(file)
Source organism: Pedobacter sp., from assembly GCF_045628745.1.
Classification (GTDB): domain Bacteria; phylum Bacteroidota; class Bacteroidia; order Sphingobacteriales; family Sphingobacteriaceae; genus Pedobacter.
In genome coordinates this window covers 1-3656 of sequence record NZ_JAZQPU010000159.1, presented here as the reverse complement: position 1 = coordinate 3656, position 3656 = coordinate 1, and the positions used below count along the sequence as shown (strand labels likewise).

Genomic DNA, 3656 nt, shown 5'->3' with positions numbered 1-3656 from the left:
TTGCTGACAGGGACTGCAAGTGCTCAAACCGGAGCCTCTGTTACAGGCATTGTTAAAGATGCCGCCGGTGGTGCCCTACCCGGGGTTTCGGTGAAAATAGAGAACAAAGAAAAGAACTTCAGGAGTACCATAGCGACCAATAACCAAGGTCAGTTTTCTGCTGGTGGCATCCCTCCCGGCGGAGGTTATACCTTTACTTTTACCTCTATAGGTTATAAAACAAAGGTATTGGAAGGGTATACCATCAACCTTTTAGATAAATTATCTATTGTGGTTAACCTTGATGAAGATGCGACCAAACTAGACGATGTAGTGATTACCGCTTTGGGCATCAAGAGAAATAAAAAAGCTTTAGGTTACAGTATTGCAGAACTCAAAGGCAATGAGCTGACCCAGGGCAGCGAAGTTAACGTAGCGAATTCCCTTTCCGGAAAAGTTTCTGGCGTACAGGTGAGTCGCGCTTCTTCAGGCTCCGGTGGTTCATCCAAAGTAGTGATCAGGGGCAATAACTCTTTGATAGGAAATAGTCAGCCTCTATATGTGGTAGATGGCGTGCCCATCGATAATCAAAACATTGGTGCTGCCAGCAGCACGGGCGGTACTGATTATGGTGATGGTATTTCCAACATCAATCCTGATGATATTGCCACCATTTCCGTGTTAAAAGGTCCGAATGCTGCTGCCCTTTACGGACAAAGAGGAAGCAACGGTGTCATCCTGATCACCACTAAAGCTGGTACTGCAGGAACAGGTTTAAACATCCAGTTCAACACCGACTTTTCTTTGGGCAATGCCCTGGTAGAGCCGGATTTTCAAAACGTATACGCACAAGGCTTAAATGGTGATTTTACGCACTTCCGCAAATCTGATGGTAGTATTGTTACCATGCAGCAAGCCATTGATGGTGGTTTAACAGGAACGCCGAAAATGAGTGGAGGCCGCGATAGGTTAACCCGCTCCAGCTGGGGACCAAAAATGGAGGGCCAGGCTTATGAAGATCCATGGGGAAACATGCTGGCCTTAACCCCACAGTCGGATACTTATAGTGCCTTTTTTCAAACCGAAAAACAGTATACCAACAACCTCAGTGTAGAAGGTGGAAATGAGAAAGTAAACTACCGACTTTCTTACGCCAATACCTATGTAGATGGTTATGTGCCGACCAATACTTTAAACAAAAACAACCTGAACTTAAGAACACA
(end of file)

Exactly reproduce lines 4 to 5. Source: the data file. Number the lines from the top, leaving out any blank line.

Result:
Genomic DNA, 3656 nt, shown 5'->3' with positions numbered 1-3656 from the left:
TTGCTGACAGGGACTGCAAGTGCTCAAACCGGAGCCTCTGTTACAGGCATTGTTAAAGATGCCGCCGGTGGTGCCCTACCCGGGGTTTCGGTGAAAATAGAGAACAAAGAAAAGAACTTCAGGAGTACCATAGCGACCAATAACCAAGGTCAGTTTTCTGCTGGTGGCATCCCTCCCGGCGGAGGTTATACCTTTACTTTTACCTCTATAGGTTATAAAACAAAGGTATTGGAAGGGTATACCATCAACCTTTTAGATAAATTATCTATTGTGGTTAACCTTGATGAAGATGCGACCAAACTAGACGATGTAGTGATTACCGCTTTGGGCATCAAGAGAAATAAAAAAGCTTTAGGTTACAGTATTGCAGAACTCAAAGGCAATGAGCTGACCCAGGGCAGCGAAGTTAACGTAGCGAATTCCCTTTCCGGAAAAGTTTCTGGCGTACAGGTGAGTCGCGCTTCTTCAGGCTCCGGTGGTTCATCCAAAGTAGTGATCAGGGGCAATAACTCTTTGATAGGAAATAGTCAGCCTCTATATGTGGTAGATGGCGTGCCCATCGATAATCAAAACATTGGTGCTGCCAGCAGCACGGGCGGTACTGATTATGGTGATGGTATTTCCAACATCAATCCTGATGATATTGCCACCATTTCCGTGTTAAAAGGTCCGAATGCTGCTGCCCTTTACGGACAAAGAGGAAGCAACGGTGTCATCCTGATCACCACTAAAGCTGGTACTGCAGGAACAGGTTTAAACATCCAGTTCAACACCGACTTTTCTTTGGGCAATGCCCTGGTAGAGCCGGATTTTCAAAACGTATACGCACAAGGCTTAAATGGTGATTTTACGCACTTCCGCAAATCTGATGGTAGTATTGTTACCATGCAGCAAGCCATTGATGGTGGTTTAACAGGAACGCCGAAAATGAGTGGAGGCCGCGATAGGTTAACCCGCTCCAGCTGGGGACCAAAAATGGAGGGCCAGGCTTATGAAGATCCATGGGGAAACATGCTGGCCTTAACCCCACAGTCGGATACTTATAGTGCCTTTTTTCAAACCGAAAAACAGTATACCAACAACCTCAGTGTAGAAGGTGGAAATGAGAAAGTAAACTACCGACTTTCTTACGCCAATACCTATGTAGATGGTTATGTGCCGACCAATACTTTAAACAAAAACAACCTGAACTTAAGAACACA